The Stages of the Lifecycle
1.1. The Stages of the Lifecycle#
Figure 1.1 shows the data science lifecycle. The lifecycle is divided into four stages: Ask a Question, Obtain Data, Understand the Data, and Understand the World. We’ve purposefully made these stages broad. In our experience, the mechanics of the lifecycle change frequently. Computer scientists and statisticians continue to build new software packages and programming languages for working with data, and they develop new methodologies that are more specialized. Despite these changes, we’ve found that almost every data project consists of these four stages:
- Ask a Question
Asking good questions is at the heart of data science, and recognizing different kinds of questions guides us in our analyses. We cover four categories of questions: descriptive, exploratory, inferential, and predictive. For example, “How have house prices changed over time?” is descriptive in nature, whereas “Which aspects of houses are related to sale price?” is exploratory. Narrowing down a broad question into one that can be answered with data is a key element of this first stage in the lifecycle. It can involve consulting the people participating in a study, figuring out how to measure something, and designing data collection protocols. A clear and focused research question helps us determine the data we need, the patterns to look for, and how to interpret results. It can also help us refine our question, recognize the type of question being asked, and plan the data collection phase of the lifecycle.
- Obtain Data
When data are expensive and hard to gather and when our goal is to generalize from the data to the world, we aim to define precise protocols for collecting the data. Other times, data are cheap and easily accessed. This is especially true for online data sources. For example, Twitter lets people quickly download millions of data points. When data are plentiful, we can start an analysis by obtaining and exploring the data, and then honing a research question. In both situations, most data have missing or unusual values and other anomalies that we need to account for. No matter the source, we need to check the data quality. Considering the scope of the data is equally important; for example, we identify how representative the data are and look for potential sources of bias in the collection process. These considerations help us determine how much faith we can place in our findings. And, typically, we must manipulate the data before we can analyze it more formally. We may need to modify structure, clean data values, and transform measurements to prepare for analysis.
- Understand the Data
After obtaining and preparing data, we want to carefully examine them, and exploratory data analysis is often key. In our explorations, we make plots to uncover interesting patterns and summarize the data visually. We also continue to look for problems with the data. As we search for patterns and trends, we use summary statistics and build statistical models, like linear and logistic regression. In our experience, this stage of the lifecycle is highly iterative. Understanding the data can also lead us back to earlier stages in the data science lifecycle. We may find that we need to modify or redo the data cleaning and manipulation, acquire more data to supplement our analysis, or refine our research question given the limitations of the data. The descriptive and exploratory analyses that we carry out in this stage may adequately answer our question, or we may need to go on to the next stage in order to make generalizations beyond our data.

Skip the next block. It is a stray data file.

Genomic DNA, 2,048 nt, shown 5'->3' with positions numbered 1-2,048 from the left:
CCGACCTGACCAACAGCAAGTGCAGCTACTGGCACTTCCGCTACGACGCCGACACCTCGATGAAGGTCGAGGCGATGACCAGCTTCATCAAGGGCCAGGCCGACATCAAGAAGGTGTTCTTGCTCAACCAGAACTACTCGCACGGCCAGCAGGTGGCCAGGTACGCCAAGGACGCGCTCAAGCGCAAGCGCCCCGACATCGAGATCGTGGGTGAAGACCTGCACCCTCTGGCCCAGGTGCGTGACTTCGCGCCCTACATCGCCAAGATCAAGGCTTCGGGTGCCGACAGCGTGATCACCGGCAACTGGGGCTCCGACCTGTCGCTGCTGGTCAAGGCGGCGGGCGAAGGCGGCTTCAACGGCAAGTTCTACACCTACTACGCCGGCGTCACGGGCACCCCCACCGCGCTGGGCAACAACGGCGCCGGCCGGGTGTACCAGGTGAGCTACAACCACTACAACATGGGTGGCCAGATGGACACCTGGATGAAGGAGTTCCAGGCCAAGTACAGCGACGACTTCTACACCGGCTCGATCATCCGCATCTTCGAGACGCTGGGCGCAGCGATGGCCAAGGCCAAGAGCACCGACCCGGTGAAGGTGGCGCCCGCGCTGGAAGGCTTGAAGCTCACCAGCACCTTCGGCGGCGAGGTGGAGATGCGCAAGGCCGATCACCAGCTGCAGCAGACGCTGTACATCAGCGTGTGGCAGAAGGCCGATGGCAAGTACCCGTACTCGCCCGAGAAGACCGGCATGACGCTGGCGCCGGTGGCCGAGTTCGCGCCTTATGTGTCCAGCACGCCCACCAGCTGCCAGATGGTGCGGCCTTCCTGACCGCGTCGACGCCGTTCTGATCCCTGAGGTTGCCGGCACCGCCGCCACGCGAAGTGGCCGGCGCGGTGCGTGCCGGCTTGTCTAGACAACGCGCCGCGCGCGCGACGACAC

- Understand the World
When our goals are purely descriptive or exploratory, the analysis ends at the Understand the Data stage of the lifecycle. At other times, we aim to quantify how well the trends we find generalize beyond our data. We may want to use a model that we have fit to our data to make inferences about the world or give predictions for future observations. To draw inferences from a sample to a population, we use statistical techniques like A/B testing and confidence intervals. And to make predictions for future observations, we create prediction intervals and use train-test splits of the data.
Understanding the differences between exploration, inference, prediction, and causation can be a challenge. We can easily slip into confusing a correlation found in data with a causal relationship. For example, an exploratory or inferential analysis might look for correlations in response to the question “Do people who have a greater exposure to air pollution have a higher rate of lung disease?” Whereas a causal question might ask “Does giving an award to a Wikipedia contributor increase productivity?” We typically cannot answer causal questions unless we have a randomized experiment (or approximate one). We point out these important distinctions throughout the book.
For each stage of the lifecycle, we explain theoretical concepts, introduce data technologies and statistical methodologies, and show how they work in practical examples. Throughout, we rely on authentic data and analyses by other data scientists, not made-up data, so you can learn how to perform your own data acquisition, cleaning, exploration, and formal analyses, and draw sound conclusions. Each chapter in this book tends to focus on one stage of the data science lifecycle, but we also include chapters with case studies that demonstrate the full lifecycle.